The Otterhound is not recommended for apartment life or smaller homes, and needs to be outdoors on a regular basis. The dog does not adapt well to indoor exercise, and will do best in a home with a large, fenced-in yard. These doors can sleep outdoors during cool and mild climates, and will fit in nicely in an area where shelter is available.
The Otterhound is relatively large in size than other breeds, and will be more expensive to feed than smaller dogs. They are prone to bloat, and will require plenty of exercise before and after meals. These dogs enjoy long walks and exploring new territory. It does not suit them well to stay in one single place for extended periods of time.
The Otterhound is a large dog with a rough coat and classic shaggy face. It has bushy eyebrows and a wide head. The neck is muscular and it has a noticeable dewlap. The Otterhound is a large, strong breed and has a woolly undercoat. The most common colors include black and tan grizzle. While the muzzle and snout are well-proportioned, the lips are thick and pendant-shaped. The dense undercoat is a noticeable trait of this breed, and it often has black markings.
These dogs are well-balanced and very muscular; they are strong and can become good protector dogs. They are generally good with people, and do have a tendency to chase. The tail is carried low in most cases, but will raise up when the dog is excited, anxious, and alert.
The Otterhound is from a family of pack hounds, and the feet are webbed for swimming. A naturally excellent swimmer, these dogs can swim for miles and enjoy spending time in the outdoors. Training this dog requires patience, and but these dogs are very attentive and loyal to their owners and masters. They are obedient and train well. Natural explorers, the Otterhound has the tendency to chase from scent.
The Otterhound has a rough and bushy coat that can be course but not wiry. The dog may have black markings, and the most common coat is grizzle or wheaten in color.
The Otterhound is an old breed that has been crossed with Bloodhounds, Griffons, Harriers, and rough-haired Terriers. The otter is the dog's preferred prey, and they will avidly search and sniff for otters in lakes and ponds at their leisure. These dogs have been bred to control otter populations for many fishermen throughout history, and they were often involved for hunting in packs for the natural trout supply in rivers and lakes as well.
Notable kings in Brtian enjoyed raising Otterhounds as part of their sporting and leisure lifestyles; King John, Charles II, Edward II and IV, Richard III, Henry II, Henry VIII, and Elizabeth I were all involved with raising and operating hunting packs of Otterhounds during the 19th century. The Otterhound has an acute sense of smell and can recognize any time when an otter has passed an area as far as the night before. While the otter population diminished in the early 20th century, the Otterhound' s popularity also slowly disappeared.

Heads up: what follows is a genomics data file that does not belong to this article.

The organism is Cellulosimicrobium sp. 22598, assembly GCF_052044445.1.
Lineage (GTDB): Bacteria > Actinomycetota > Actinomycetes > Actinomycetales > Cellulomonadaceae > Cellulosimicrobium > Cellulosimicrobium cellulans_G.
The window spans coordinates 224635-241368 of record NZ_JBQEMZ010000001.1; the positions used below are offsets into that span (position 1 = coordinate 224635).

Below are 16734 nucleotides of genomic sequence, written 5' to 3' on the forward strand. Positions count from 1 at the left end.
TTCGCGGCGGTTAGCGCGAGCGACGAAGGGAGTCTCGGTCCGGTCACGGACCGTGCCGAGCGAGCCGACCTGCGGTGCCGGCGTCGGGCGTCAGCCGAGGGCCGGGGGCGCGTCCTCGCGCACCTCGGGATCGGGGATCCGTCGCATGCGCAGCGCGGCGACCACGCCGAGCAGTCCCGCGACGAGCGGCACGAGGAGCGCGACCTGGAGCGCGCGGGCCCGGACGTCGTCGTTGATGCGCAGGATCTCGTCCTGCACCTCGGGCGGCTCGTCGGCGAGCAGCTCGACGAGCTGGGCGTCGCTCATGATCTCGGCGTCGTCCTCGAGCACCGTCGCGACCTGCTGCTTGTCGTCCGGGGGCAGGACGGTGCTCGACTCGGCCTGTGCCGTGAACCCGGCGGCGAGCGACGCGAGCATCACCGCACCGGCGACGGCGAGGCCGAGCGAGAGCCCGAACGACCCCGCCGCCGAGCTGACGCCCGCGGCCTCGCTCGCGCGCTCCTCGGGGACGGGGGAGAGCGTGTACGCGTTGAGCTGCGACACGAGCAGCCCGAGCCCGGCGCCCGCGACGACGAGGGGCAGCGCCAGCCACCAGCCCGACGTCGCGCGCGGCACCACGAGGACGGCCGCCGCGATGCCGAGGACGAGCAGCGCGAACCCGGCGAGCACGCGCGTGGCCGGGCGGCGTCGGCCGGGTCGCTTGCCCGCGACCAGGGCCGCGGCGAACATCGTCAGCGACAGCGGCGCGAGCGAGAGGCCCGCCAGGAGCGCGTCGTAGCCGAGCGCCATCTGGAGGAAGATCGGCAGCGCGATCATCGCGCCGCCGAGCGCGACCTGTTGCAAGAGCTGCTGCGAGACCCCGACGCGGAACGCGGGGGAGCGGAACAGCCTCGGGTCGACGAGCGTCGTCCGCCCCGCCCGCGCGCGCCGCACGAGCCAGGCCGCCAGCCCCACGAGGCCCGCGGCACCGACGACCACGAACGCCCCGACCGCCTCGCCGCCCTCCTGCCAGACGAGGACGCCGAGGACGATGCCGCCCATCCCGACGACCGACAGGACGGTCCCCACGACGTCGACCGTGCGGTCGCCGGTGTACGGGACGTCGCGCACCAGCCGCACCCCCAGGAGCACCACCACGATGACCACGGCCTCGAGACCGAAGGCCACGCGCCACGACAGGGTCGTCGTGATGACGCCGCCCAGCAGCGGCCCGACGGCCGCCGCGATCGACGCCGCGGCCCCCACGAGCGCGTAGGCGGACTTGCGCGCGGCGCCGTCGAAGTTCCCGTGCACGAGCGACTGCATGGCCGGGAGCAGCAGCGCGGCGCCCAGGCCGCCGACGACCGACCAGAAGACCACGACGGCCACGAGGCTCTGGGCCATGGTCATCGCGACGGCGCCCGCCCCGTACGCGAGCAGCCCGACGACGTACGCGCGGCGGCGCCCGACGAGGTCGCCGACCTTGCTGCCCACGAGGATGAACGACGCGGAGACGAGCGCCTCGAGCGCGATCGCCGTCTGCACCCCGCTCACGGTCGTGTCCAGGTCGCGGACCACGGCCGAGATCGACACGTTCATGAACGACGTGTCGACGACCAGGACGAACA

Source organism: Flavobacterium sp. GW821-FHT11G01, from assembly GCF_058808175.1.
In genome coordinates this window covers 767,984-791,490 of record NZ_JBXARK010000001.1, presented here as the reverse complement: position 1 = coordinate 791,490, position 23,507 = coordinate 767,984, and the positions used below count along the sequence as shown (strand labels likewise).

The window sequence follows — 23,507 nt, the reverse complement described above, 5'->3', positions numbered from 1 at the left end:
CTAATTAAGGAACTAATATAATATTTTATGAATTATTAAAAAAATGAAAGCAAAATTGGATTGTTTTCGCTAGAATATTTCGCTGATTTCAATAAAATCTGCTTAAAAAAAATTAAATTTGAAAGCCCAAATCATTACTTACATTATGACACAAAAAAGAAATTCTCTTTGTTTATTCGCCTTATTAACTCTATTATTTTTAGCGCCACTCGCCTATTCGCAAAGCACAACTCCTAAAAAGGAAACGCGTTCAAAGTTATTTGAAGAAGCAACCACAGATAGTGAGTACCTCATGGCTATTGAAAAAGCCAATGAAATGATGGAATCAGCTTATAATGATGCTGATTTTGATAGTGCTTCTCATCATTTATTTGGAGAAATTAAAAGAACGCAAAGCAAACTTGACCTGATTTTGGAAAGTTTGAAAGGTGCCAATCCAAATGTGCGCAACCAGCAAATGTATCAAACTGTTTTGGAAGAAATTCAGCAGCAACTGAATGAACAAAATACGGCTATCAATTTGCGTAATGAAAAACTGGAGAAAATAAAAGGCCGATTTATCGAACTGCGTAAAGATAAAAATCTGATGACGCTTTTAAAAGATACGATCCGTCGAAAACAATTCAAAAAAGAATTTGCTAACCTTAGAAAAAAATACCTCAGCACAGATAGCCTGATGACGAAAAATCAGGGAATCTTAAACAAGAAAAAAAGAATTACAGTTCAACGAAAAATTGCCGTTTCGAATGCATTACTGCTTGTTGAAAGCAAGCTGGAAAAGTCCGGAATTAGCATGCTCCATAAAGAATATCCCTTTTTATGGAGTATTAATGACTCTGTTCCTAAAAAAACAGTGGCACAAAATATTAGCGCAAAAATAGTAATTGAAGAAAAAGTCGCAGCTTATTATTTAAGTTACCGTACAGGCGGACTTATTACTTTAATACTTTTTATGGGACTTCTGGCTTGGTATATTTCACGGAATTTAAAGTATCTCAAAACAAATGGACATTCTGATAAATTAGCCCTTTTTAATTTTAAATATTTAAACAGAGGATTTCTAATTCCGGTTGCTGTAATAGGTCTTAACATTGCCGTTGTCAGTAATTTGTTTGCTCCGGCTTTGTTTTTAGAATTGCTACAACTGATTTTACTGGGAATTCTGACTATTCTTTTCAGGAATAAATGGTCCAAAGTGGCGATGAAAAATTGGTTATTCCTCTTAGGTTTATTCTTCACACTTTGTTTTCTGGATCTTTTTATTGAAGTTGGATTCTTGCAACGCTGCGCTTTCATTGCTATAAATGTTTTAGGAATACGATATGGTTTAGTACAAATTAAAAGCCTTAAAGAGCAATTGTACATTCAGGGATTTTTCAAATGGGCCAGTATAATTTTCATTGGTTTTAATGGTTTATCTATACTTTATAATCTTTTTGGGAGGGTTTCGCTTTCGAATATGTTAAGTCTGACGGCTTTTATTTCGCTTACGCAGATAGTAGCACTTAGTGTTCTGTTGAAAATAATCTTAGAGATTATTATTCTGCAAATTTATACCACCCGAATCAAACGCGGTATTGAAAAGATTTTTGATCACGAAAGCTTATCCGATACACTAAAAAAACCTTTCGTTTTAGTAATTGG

Since 1978, the otter became a protected species and neared extinction. As a result, the Otterhound's existence was severely threatened and it was only because of the concentrated efforts of breeders that this dog was saved. The Otterhound has commonly been used as a show dog, and can be well prepared for competition. It has a great swimming ability by nature, and will rarely stop after hours and hours of swimming. Since it has a naturally protective coat, the Otterhound can dive into water and seek prey underwater and in very cold and wet conditions. It has commonly been used to hunt mink, bear, and raccoon. The Otterhound has a very strong sense of smell that is well-suited for drag hunting and searching.
Today, the Otterhound makes a strong family companion and is very attentive, loyal, and affectionate. It enjoys an active lifestyle and fares well in a variety of environments.
The Otterhound is a bold and exuberant dog, and is naturally cheerful and consistently excited. It makes a wonderful companion and does well with family members and young children. It is not recommended for households with young children, however, since they can become fairly intense and clumsy at times. These dogs are naturally friendly with other family pets and strangers, and will come across as very affectionate.
The Otterhound is an intelligent dog, and can become very eager to please. It does take patience to train this dog because it has a tendency to become overly willful; however, it is also pleasant and submissive, and will respond well to firm and consistent training. The approach of using an 'iron fist with a velvet glove' is most appropriate for the type of training that is best for this dog. These dogs are naturally quiet, patient, and respond well to positive feedback. They do have a tendency to follow their noses and sniff new people and places often. Their bark is powerful and decisive, and will carry far. They are naturally outdoor dogs, but will not bark excessively if they are at home and around their owners and other animals.
The Otterhound has a deep bay an even melodious sound; it may sound like it is muttering, but often grunts, groans, and sighs when relaxed. These dogs are natural 'singers' and will happily bark and play when around people. When they are in a large pack of Otterhounds, they are especially pleasurable to listen to. These dogs make good watch dogs as their noise is distinct and easily picked up; however, they are poor guard dogs as they do not necessarily train well for 'attack' work.
These dogs are generally quite healthy and function well in a variety of environments. They are most healthy when they receive plenty of Exercise, but there are some special conditions to be aware of:
Thrombocytopenia Hemophilia: A blood-clotting disorder
Obesity: These dogs can gain weight easily when overfed.